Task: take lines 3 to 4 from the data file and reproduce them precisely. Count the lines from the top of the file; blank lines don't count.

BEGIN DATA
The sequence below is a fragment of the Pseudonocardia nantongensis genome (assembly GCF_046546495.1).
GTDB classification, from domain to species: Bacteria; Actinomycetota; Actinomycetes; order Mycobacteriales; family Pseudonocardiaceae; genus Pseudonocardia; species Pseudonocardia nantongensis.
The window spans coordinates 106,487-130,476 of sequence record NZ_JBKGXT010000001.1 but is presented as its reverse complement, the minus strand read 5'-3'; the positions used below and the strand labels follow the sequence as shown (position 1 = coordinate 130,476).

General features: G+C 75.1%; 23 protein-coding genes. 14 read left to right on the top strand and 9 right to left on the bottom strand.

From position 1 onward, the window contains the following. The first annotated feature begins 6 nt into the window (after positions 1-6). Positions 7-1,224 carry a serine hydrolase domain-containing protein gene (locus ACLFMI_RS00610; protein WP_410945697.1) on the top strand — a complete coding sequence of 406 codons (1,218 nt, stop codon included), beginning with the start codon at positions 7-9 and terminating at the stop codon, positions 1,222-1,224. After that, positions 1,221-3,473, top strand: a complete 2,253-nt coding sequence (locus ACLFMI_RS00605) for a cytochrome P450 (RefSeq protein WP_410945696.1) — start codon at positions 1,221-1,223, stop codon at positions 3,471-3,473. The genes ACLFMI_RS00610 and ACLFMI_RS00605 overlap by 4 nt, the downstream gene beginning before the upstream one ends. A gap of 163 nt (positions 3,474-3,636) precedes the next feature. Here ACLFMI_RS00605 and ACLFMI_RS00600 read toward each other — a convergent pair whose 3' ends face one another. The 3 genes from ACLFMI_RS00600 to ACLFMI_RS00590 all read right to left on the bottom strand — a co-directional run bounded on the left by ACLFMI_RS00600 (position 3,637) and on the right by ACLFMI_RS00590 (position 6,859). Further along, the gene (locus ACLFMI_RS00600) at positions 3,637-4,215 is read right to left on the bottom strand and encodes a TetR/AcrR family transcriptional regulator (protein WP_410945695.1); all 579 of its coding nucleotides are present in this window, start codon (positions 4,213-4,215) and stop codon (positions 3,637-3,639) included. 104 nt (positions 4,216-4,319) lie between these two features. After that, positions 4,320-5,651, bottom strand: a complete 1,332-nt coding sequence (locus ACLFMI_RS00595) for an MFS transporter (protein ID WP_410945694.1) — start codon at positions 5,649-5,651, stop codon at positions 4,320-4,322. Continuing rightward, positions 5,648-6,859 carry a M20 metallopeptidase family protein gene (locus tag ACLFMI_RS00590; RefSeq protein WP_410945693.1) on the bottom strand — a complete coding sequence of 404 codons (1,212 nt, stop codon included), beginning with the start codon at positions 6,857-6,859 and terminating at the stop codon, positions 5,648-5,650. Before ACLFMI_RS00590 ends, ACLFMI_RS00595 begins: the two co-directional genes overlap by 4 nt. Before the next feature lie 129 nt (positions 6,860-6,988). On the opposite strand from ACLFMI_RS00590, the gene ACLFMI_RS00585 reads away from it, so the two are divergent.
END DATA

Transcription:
The window spans coordinates 106,487-130,476 of sequence record NZ_JBKGXT010000001.1 but is presented as its reverse complement, the minus strand read 5'-3'; the positions used below and the strand labels follow the sequence as shown (position 1 = coordinate 130,476).

General features: G+C 75.1%; 23 protein-coding genes. 14 read left to right on the top strand and 9 right to left on the bottom strand.